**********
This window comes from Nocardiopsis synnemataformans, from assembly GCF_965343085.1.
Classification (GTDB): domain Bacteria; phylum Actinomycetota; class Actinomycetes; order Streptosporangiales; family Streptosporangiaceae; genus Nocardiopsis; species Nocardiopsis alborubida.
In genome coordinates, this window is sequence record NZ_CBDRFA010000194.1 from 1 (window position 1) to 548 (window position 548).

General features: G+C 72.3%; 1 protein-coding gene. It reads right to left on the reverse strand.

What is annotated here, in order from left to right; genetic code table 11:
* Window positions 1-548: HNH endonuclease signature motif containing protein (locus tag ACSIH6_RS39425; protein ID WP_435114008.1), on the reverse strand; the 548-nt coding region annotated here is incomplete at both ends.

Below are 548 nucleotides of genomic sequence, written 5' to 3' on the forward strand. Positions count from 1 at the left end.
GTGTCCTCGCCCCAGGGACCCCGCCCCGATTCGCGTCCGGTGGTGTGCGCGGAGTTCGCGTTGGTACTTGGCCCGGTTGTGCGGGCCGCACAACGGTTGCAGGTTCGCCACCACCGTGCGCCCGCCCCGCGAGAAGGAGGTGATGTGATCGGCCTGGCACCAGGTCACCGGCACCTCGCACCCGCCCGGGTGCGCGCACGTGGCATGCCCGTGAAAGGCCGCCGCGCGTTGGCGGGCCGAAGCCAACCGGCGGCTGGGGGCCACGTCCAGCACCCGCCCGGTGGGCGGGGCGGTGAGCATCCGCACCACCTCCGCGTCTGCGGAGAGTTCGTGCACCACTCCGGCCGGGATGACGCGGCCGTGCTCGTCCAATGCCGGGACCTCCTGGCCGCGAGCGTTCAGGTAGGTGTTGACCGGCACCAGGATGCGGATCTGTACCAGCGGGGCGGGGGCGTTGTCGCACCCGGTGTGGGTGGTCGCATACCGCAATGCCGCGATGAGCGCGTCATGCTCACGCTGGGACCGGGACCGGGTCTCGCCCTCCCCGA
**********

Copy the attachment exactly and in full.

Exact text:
This window comes from Nocardiopsis synnemataformans, from assembly GCF_965343085.1.
Classification (GTDB): domain Bacteria; phylum Actinomycetota; class Actinomycetes; order Streptosporangiales; family Streptosporangiaceae; genus Nocardiopsis; species Nocardiopsis alborubida.
In genome coordinates, this window is sequence record NZ_CBDRFA010000194.1 from 1 (window position 1) to 548 (window position 548).

General features: G+C 72.3%; 1 protein-coding gene. It reads right to left on the reverse strand.

What is annotated here, in order from left to right; genetic code table 11:
* Window positions 1-548: HNH endonuclease signature motif containing protein (locus tag ACSIH6_RS39425; protein ID WP_435114008.1), on the reverse strand; the 548-nt coding region annotated here is incomplete at both ends.

Below are 548 nucleotides of genomic sequence, written 5' to 3' on the forward strand. Positions count from 1 at the left end.
GTGTCCTCGCCCCAGGGACCCCGCCCCGATTCGCGTCCGGTGGTGTGCGCGGAGTTCGCGTTGGTACTTGGCCCGGTTGTGCGGGCCGCACAACGGTTGCAGGTTCGCCACCACCGTGCGCCCGCCCCGCGAGAAGGAGGTGATGTGATCGGCCTGGCACCAGGTCACCGGCACCTCGCACCCGCCCGGGTGCGCGCACGTGGCATGCCCGTGAAAGGCCGCCGCGCGTTGGCGGGCCGAAGCCAACCGGCGGCTGGGGGCCACGTCCAGCACCCGCCCGGTGGGCGGGGCGGTGAGCATCCGCACCACCTCCGCGTCTGCGGAGAGTTCGTGCACCACTCCGGCCGGGATGACGCGGCCGTGCTCGTCCAATGCCGGGACCTCCTGGCCGCGAGCGTTCAGGTAGGTGTTGACCGGCACCAGGATGCGGATCTGTACCAGCGGGGCGGGGGCGTTGTCGCACCCGGTGTGGGTGGTCGCATACCGCAATGCCGCGATGAGCGCGTCATGCTCACGCTGGGACCGGGACCGGGTCTCGCCCTCCCCGA